Mrs. Esselinger (…) she gave me the letters of my names, the first name and the last. I took possession of my letters. They were mine. I loved them like I loved Mrs. Esselinger. Except I learned to hate the letter S. My S snaked its way between me and Mrs. Esselinger and hissed its way into her heart. “But that’s a Z,” she said. “That’s not an S. That’s not one of your letters.” (Lesa Lockford)

Working out the characteristics of letters, numbers (which direction they take, where they start and where they stop…), with the aid of familiar images, song, mum, kitchen utensils, the added difficulty of a left-handed brother just when you thought you had finally worked out where to place the knives and forks, and despite this stranger, sitting in a corner with her video camera on (okay, let’s say non-family member. Zoé knows me by now; I’m a regular at her school). All of this whilst hurrying to have lunch and get back to school. Is Christine, Zoé’s mum, the only one scaffolding Zoe’s learning?

 

Zoé (Z) helps her mother, Christine (C), to lay the table. Each turn is numbered to make identifying specific sections easier:

(1) Z: Today it’s my turn to lay the table. Luc did it yesterday. (Goes to the drawer to fetch the cutlery)

(2) C (Without looking at the child): Well go on then!

(3) Z (Counting the forks as she takes them out. Taking her time): Zoé … Luc … Mummy… (Counting the knives as she takes them out):

Zoé … Luc … Mummy…(She tries to carry all the cutlery in one go, then decides to group all the knives in one hand and all the forks in the other.) Where’s my marker?

(4) C (Over her shoulder): Isn’t it in the drawer?

(5) Z: No!

(6) C: Then it must be in the dishwasher

(7) Z (Looks at her hands full of cutlery, then puts them all down. Thinks for a moment): Blue to the left… blue… to the … left…(Picks up forks with her left hand): Red to the right… to the right… (Then the knives with her right hand)

(8) C: See, you don’t need your marker anymore then, do you?

(9) Z: Yes I do. In case I forget! (Laughs, looking at her mum)

(10) C (Her back still to the child): If you forget, then think about the rule. Blue…

(11) Z: To the left (looking at the forks)

(12) C: …to the left… that’s right… Red…

(13) Z (Holding up the knives): To the right. (Puts the cutlery on the glass table, noisily)

(14) C (Turns around): Where are the table mats?

(15) Z: I’m going to get the table mats. (Goes to the buffet and opens a drawer. Takes the table mats) Zoé … Mummy … Luc (stands briefly in front of Luc’s place, thinking)

(16) C: Don’t forget two for the middle. And if you’re not sure where to put them, then just sit down where that person would be sitting, and work out where’s your left and right. That way you won’t get them the wrong way round…. especially for Luc… Don’t forget the-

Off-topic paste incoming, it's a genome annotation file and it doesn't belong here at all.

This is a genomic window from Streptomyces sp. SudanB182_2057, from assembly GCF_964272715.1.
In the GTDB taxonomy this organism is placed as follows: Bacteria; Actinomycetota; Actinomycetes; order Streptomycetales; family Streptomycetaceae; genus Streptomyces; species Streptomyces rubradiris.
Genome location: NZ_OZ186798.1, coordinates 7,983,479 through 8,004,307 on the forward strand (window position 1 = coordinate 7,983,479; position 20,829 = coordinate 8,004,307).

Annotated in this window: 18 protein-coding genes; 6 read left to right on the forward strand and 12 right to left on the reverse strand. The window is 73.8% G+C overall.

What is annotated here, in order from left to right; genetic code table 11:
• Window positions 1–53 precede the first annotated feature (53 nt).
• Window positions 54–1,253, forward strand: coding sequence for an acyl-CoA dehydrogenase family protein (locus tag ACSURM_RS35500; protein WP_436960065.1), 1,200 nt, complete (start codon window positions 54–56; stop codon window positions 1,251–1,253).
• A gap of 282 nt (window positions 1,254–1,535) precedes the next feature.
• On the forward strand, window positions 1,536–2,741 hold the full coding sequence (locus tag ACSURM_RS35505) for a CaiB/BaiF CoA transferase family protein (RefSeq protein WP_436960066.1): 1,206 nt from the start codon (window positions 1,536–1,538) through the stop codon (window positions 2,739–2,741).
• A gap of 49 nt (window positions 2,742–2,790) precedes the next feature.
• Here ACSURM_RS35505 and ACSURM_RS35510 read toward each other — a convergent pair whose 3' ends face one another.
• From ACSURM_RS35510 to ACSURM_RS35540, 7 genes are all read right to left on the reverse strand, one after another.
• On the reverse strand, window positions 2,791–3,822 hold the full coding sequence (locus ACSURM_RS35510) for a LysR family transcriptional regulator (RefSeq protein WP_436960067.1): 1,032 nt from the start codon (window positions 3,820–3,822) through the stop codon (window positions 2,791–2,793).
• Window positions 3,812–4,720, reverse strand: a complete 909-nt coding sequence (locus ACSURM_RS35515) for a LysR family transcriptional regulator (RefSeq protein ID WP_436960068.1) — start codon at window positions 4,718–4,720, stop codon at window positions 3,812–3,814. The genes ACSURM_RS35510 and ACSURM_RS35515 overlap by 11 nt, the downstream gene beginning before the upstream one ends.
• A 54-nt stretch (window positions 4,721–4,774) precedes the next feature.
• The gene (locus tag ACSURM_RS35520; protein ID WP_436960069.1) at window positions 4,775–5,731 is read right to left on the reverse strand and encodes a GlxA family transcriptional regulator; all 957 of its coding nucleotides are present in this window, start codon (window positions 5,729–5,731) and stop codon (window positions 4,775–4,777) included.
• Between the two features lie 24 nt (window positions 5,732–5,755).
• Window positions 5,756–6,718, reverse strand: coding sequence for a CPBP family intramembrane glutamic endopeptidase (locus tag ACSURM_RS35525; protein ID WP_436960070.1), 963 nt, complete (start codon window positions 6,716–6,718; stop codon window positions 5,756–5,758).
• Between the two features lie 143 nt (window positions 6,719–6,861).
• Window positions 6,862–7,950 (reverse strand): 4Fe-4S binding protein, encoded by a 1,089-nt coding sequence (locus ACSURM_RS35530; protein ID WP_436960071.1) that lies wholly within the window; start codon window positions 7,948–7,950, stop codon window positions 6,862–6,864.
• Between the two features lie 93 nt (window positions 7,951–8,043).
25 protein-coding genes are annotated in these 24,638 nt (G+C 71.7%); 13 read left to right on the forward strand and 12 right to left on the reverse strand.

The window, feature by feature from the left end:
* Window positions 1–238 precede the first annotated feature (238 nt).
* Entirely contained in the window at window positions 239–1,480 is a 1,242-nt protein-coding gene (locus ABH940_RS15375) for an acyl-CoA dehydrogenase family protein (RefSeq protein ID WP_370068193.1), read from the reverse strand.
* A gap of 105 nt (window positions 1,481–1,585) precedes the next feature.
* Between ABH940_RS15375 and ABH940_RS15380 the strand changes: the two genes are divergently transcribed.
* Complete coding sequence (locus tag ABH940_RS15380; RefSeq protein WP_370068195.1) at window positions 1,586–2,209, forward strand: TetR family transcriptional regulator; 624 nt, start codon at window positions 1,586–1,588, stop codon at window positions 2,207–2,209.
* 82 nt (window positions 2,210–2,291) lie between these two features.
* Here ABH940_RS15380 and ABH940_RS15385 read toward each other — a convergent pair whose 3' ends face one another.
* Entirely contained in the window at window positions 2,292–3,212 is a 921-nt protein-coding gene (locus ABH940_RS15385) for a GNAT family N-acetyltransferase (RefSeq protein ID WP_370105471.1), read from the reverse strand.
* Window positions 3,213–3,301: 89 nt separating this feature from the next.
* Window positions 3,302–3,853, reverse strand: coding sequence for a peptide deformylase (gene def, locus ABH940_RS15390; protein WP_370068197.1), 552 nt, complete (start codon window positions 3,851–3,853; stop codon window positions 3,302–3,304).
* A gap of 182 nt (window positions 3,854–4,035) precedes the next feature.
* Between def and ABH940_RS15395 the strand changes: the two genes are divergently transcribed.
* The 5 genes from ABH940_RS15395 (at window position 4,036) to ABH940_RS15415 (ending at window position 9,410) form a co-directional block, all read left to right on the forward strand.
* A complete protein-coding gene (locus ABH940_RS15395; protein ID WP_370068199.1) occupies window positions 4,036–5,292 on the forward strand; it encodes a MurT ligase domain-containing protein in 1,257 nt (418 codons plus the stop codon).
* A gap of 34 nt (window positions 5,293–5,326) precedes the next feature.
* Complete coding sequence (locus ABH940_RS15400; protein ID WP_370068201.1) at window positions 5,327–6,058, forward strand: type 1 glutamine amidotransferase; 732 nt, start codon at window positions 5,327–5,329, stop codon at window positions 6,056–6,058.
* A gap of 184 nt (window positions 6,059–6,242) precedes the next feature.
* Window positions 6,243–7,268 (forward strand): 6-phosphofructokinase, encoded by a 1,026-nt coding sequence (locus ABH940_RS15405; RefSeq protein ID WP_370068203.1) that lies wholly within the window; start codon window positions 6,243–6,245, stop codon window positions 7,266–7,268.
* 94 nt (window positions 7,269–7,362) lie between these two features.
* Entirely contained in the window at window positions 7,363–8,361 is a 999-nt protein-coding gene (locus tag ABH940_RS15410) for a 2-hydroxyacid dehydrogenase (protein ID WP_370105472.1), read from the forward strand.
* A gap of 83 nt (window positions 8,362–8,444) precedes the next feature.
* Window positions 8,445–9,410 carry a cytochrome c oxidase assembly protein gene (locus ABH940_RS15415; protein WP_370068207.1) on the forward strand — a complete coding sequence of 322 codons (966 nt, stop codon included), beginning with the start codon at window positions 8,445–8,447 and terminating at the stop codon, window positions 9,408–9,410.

(17) Z: Two for the middle. (She fetches two more. Her face lights up) Mum, two plus three makes five!

(18) C: Very good, Zozo. And how many knives and forks have we got?

(19) Z (Pointing at the pile of cutlery): One … two … three … four … five … six. Six!

(20) C: Great. Here. (Turns round to give Zoé two big serving spoons.) Put ’em in the middle (impatient)

(21) Z (Zoé places the spoons in the middle of the glass table, noisily.)

(22) C (Turns around again at looks at Zoé crossly)

(23) Z (Rolling eyes): Oh! (Puts two table mats in the middle of the table, and then the spoons on the mat.)

(25) C (Wiping down the worktop and putting ingredients away quickly): How many have we got now?

(26) Z: Two.

(27) C (Stops. Looks at Zoé): Two what?

(28) Z (In a self-explanatory tone, and pointing at the spoons): Two spoons!

(29) C: I mean altogether.

(30) Z (Looks at her mum, incredulously): Everything altogether?

(31) C (Exasperated): Only the cutlery.

(32) Z (Pointing): One … two … three … four … five … six … seven eight!

(33) C: Excellent. (Scrapes the vegetable peels into the bin.)

(34) Z: One, two, three, four, five, six, seven, eight! Eh mum, five is like an S. A little bit, isn’t it, mum?

(35) C: Yes.

(36) Z: And eight is like two Ss kissing each other. (Draws an S on the table, laughing)

(37) C (Laughs. Says over her shoulder): Or a snowman.

(38) Z (Singing): Snowman, snowman, How do you do? I’m very cold-

(39) C (A bit stern): Zoé, the table mats.

(40) Z (Putting the table mats in place, singing):

Would you like a hat?

Yes thank you!

Would you like a scarf?

(No longer singing)

S and Z are almost twins, aren’t they, mummy?

(41) C: Hurry up, Zoé.

(42) Z (Puts the knives and forks in place, talking to herself. Looks at her mum): Okay?

(43) C (Looks round): You need enough space for the plate in the middle.

(44) Z (Pushes the knives and forks to the edges of the table mat): Give me the glasses.

(45) C (Takes the glasses out of a wall cupboard and passes them to Zoé one by one)

(46) Z (Places each glass on the worktop, then takes them to the table individually): Can I help make the drink?

(47) C: One minute. Get the serviettes whilst you’re waiting

(48) Z (Tears off three pieces of kitchen paper, folds them in half and places them beneath the knives): It’s not really in the middle…

(49) C (Without looking): It’s fine like that. I’ll show you how to make a fan later. Some other time.